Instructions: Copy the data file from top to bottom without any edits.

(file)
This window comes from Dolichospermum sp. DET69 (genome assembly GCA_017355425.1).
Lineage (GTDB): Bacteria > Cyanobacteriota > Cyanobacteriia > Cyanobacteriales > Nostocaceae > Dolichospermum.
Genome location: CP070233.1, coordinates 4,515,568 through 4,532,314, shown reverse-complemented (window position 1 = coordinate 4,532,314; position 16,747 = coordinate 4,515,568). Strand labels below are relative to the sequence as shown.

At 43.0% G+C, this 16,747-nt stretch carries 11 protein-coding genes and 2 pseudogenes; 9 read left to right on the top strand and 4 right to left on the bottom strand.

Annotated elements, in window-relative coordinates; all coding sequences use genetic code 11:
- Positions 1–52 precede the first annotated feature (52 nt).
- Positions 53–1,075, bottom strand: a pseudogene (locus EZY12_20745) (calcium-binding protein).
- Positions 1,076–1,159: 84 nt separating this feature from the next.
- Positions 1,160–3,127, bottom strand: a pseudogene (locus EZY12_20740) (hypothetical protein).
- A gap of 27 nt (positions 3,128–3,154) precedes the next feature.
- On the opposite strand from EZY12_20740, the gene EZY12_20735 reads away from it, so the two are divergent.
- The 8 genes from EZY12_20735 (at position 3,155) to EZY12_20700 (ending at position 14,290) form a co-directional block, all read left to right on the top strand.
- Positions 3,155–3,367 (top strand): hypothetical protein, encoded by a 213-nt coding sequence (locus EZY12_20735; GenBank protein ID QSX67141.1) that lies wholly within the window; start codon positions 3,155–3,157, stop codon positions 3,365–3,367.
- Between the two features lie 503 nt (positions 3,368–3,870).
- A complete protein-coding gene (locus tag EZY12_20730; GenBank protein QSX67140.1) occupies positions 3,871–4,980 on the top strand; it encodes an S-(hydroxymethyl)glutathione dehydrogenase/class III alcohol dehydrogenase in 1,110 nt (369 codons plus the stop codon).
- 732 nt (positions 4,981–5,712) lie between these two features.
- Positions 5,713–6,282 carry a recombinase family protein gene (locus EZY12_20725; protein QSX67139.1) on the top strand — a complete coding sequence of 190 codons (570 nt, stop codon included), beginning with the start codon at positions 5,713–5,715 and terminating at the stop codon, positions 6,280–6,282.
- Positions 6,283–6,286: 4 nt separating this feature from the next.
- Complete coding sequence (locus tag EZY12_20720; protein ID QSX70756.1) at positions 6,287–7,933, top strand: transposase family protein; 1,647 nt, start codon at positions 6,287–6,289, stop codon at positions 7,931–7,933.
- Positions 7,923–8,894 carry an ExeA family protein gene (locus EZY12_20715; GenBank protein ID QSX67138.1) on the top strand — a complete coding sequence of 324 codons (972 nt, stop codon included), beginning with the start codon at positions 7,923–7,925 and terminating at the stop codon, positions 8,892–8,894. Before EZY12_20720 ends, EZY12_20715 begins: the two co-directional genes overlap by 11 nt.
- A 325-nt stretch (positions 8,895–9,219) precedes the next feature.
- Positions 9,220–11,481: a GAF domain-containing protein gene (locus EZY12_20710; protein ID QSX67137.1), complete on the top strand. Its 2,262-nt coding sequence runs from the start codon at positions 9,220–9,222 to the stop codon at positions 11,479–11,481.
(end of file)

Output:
This window comes from Dolichospermum sp. DET69 (genome assembly GCA_017355425.1).
Lineage (GTDB): Bacteria > Cyanobacteriota > Cyanobacteriia > Cyanobacteriales > Nostocaceae > Dolichospermum.
Genome location: CP070233.1, coordinates 4,515,568 through 4,532,314, shown reverse-complemented (window position 1 = coordinate 4,532,314; position 16,747 = coordinate 4,515,568). Strand labels below are relative to the sequence as shown.

At 43.0% G+C, this 16,747-nt stretch carries 11 protein-coding genes and 2 pseudogenes; 9 read left to right on the top strand and 4 right to left on the bottom strand.

Annotated elements, in window-relative coordinates; all coding sequences use genetic code 11:
- Positions 1–52 precede the first annotated feature (52 nt).
- Positions 53–1,075, bottom strand: a pseudogene (locus EZY12_20745) (calcium-binding protein).
- Positions 1,076–1,159: 84 nt separating this feature from the next.
- Positions 1,160–3,127, bottom strand: a pseudogene (locus EZY12_20740) (hypothetical protein).
- A gap of 27 nt (positions 3,128–3,154) precedes the next feature.
- On the opposite strand from EZY12_20740, the gene EZY12_20735 reads away from it, so the two are divergent.
- The 8 genes from EZY12_20735 (at position 3,155) to EZY12_20700 (ending at position 14,290) form a co-directional block, all read left to right on the top strand.
- Positions 3,155–3,367 (top strand): hypothetical protein, encoded by a 213-nt coding sequence (locus EZY12_20735; GenBank protein ID QSX67141.1) that lies wholly within the window; start codon positions 3,155–3,157, stop codon positions 3,365–3,367.
- Between the two features lie 503 nt (positions 3,368–3,870).
- A complete protein-coding gene (locus tag EZY12_20730; GenBank protein QSX67140.1) occupies positions 3,871–4,980 on the top strand; it encodes an S-(hydroxymethyl)glutathione dehydrogenase/class III alcohol dehydrogenase in 1,110 nt (369 codons plus the stop codon).
- 732 nt (positions 4,981–5,712) lie between these two features.
- Positions 5,713–6,282 carry a recombinase family protein gene (locus EZY12_20725; protein QSX67139.1) on the top strand — a complete coding sequence of 190 codons (570 nt, stop codon included), beginning with the start codon at positions 5,713–5,715 and terminating at the stop codon, positions 6,280–6,282.
- Positions 6,283–6,286: 4 nt separating this feature from the next.
- Complete coding sequence (locus tag EZY12_20720; protein ID QSX70756.1) at positions 6,287–7,933, top strand: transposase family protein; 1,647 nt, start codon at positions 6,287–6,289, stop codon at positions 7,931–7,933.
- Positions 7,923–8,894 carry an ExeA family protein gene (locus EZY12_20715; GenBank protein ID QSX67138.1) on the top strand — a complete coding sequence of 324 codons (972 nt, stop codon included), beginning with the start codon at positions 7,923–7,925 and terminating at the stop codon, positions 8,892–8,894. Before EZY12_20720 ends, EZY12_20715 begins: the two co-directional genes overlap by 11 nt.
- A 325-nt stretch (positions 8,895–9,219) precedes the next feature.
- Positions 9,220–11,481: a GAF domain-containing protein gene (locus EZY12_20710; protein ID QSX67137.1), complete on the top strand. Its 2,262-nt coding sequence runs from the start codon at positions 9,220–9,222 to the stop codon at positions 11,479–11,481.